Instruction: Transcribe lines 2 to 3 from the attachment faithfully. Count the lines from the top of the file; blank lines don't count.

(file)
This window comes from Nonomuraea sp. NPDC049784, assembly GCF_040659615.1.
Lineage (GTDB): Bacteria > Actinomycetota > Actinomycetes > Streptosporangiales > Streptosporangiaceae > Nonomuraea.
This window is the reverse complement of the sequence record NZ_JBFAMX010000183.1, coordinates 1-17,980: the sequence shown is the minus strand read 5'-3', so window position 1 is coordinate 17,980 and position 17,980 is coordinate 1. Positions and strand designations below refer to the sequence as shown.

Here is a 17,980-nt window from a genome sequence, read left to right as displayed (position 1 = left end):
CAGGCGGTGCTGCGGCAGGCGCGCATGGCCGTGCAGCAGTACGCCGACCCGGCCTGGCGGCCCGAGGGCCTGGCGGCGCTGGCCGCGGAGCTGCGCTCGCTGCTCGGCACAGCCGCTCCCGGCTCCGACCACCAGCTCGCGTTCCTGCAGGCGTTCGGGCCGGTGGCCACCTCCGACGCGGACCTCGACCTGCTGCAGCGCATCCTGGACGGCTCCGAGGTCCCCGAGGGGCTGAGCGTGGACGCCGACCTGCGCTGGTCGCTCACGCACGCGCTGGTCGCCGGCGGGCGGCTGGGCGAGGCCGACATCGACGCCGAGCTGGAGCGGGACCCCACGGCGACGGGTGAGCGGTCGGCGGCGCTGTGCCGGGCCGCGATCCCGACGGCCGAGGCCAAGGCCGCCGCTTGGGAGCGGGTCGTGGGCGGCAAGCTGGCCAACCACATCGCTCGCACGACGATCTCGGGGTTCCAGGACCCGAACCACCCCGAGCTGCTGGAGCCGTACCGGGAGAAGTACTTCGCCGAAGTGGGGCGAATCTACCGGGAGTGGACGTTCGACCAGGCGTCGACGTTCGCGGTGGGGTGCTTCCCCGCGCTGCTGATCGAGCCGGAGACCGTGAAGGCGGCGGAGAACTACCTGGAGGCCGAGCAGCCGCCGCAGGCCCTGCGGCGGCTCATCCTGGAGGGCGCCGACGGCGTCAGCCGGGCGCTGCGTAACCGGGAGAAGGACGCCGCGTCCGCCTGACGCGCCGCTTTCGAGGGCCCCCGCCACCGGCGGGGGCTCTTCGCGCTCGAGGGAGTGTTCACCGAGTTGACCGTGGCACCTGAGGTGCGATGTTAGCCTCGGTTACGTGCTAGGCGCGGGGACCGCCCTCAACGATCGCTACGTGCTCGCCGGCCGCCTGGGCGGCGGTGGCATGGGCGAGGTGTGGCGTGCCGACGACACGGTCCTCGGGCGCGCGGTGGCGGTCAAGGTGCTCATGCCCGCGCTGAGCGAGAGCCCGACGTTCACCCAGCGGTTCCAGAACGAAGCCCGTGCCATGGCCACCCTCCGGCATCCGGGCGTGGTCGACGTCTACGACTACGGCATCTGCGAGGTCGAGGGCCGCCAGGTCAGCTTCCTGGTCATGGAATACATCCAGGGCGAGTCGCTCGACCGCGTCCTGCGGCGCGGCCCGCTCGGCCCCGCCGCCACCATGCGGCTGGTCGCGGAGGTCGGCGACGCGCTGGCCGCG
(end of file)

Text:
Lineage (GTDB): Bacteria > Actinomycetota > Actinomycetes > Streptosporangiales > Streptosporangiaceae > Nonomuraea.
This window is the reverse complement of the sequence record NZ_JBFAMX010000183.1, coordinates 1-17,980: the sequence shown is the minus strand read 5'-3', so window position 1 is coordinate 17,980 and position 17,980 is coordinate 1. Positions and strand designations below refer to the sequence as shown.